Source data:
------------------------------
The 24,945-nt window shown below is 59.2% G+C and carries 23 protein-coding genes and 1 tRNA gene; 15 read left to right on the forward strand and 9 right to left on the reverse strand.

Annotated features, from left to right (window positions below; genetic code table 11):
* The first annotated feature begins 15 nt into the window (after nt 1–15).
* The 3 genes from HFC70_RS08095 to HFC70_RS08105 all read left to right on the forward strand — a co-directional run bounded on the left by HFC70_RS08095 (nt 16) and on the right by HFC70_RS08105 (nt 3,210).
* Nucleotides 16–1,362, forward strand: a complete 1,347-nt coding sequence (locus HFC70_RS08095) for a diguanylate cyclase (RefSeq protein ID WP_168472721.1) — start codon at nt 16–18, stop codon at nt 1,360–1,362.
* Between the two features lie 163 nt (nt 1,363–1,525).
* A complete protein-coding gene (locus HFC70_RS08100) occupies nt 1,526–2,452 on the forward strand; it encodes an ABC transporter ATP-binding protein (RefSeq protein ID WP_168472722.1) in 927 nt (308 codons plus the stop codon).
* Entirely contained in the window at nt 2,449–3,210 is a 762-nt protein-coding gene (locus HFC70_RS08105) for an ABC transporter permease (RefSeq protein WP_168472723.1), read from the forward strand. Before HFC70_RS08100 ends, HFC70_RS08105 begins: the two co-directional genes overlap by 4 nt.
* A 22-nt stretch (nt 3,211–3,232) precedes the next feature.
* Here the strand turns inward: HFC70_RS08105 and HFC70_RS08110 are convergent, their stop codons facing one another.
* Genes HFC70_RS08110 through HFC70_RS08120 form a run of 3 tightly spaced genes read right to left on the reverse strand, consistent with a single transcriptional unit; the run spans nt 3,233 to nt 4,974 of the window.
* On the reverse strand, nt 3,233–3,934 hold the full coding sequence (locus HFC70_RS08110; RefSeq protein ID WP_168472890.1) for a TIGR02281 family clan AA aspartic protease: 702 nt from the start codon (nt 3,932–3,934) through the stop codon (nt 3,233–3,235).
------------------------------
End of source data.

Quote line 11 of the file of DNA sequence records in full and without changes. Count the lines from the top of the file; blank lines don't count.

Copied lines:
* Genes HFC70_RS08110 through HFC70_RS08120 form a run of 3 tightly spaced genes read right to left on the reverse strand, consistent with a single transcriptional unit; the run spans nt 3,233 to nt 4,974 of the window.